Metal Work

To ensure quality, I use .925 sterling silver with fine silver in my designs. When seeking a golden hue, I turn to jeweler's brass because of its resemblance to radiant yellow gold when polished.

Natural Stones

As an artist, my creations are deeply rooted in the natural beauty of our Earth, with a particular passion for working with natural stones like turquoise, serpentine, variscite, agate, jasper, and dolomite. Among these, turquoise holds a special place in my heart. Cherished across cultures worldwide for thousands of years, it is well-known for its breathtaking blue-green tones, but it also captivates in a diverse array of colors and patterns, each unique to its geological origins, from the rugged landscapes of America to the tranquil mountains of China. I take pride in sourcing high-quality stones from trusted American lapidaries, ensuring every piece tells a story as rich and unique as the land from which it was born.


Premium full-grain European vegetable-tanned leather is used in most of Ninth House Collection's custom leather goods. I've worked with different types of leather, and European veg-tanned is my favorite to tool and stain. It has a lovely flexible, soft texture. Occasionally, chrome or oil-tanned pre-finished leather may be used in some items that don't require tooling.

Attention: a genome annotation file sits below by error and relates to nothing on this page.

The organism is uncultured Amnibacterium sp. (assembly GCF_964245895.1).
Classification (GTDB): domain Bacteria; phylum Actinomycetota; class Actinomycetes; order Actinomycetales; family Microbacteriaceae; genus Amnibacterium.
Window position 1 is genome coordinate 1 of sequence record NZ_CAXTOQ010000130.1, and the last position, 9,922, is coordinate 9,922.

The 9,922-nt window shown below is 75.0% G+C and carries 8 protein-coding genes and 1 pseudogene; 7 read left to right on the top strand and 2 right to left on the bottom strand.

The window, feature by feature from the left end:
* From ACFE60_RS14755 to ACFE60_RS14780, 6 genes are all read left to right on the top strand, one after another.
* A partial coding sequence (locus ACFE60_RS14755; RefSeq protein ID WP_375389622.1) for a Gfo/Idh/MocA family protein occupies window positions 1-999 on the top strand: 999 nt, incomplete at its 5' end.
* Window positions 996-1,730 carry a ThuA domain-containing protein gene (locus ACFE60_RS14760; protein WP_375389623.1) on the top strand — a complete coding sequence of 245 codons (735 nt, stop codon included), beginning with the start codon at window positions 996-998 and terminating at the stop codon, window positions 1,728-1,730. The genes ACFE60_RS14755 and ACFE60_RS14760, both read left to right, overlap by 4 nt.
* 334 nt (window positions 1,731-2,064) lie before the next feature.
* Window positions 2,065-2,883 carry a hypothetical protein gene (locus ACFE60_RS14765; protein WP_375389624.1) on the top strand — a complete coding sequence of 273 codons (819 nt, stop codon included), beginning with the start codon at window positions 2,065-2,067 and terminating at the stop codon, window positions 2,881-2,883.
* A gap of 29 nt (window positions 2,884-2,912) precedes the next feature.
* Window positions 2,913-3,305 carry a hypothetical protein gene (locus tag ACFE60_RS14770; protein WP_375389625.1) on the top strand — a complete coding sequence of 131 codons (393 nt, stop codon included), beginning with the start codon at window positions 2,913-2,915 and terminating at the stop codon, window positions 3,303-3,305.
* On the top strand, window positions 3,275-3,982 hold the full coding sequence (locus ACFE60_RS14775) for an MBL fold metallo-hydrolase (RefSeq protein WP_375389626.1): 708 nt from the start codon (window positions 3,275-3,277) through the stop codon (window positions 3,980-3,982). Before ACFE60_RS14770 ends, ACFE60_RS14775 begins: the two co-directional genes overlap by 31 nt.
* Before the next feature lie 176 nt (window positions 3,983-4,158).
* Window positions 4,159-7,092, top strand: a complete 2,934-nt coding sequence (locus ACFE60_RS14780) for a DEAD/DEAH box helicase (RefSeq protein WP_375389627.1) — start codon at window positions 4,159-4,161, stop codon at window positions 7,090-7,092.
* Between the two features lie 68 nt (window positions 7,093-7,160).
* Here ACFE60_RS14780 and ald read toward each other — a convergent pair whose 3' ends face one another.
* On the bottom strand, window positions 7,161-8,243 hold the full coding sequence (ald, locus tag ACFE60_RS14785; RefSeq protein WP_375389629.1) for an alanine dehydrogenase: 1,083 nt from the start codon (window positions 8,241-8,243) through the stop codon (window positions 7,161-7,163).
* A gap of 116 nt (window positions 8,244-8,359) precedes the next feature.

Vegetable tanning is an old-world, natural method of tanning leather. The technique utilizes plant-based tannic acids from matter such as tree bark, leaves, and fruits. This traditional slow-tanning process produces durable leather with natural, warm tones. It can take skilled artisans a couple of months to complete the process.

Chrome-tanned leather makes up the majority of the world's leather and is what you'll find in mass-produced items. This is the "quick serve" method of tanning. The leather is dyed using chemicals and acids, making it less environmentally friendly, but cheaper and easier to produce since it only takes a day or two to complete. Occasionally, I will source remnant lots that help reduce waste when I use this type of leather. Oil-tanned leather is chrome tanned that has been treated to make it more water resistant. Aside from cost and production time, the major benefit of chrome-tanned leather is it is water-resistant.

Full-grain leather still has its top surface which has not been sanded and treated to remove the natural irregularities for a more uniform appearance. This leather without the top layer is called top-grain and is often what you see in mass-produced products, but it is less durable than full-grain leather. Full-grain leathers are the strongest, age like fine wine, and produce items with unique characteristics.


​A mixture of vintage deadstock (old, but previously unused), antique, and new components adorn Ninth House Collection's leather products. Hunting for new pieces to incorporate into the collection is one of my favorite parts of this endeavor.


Learn more about my Process and how your items are handcrafted.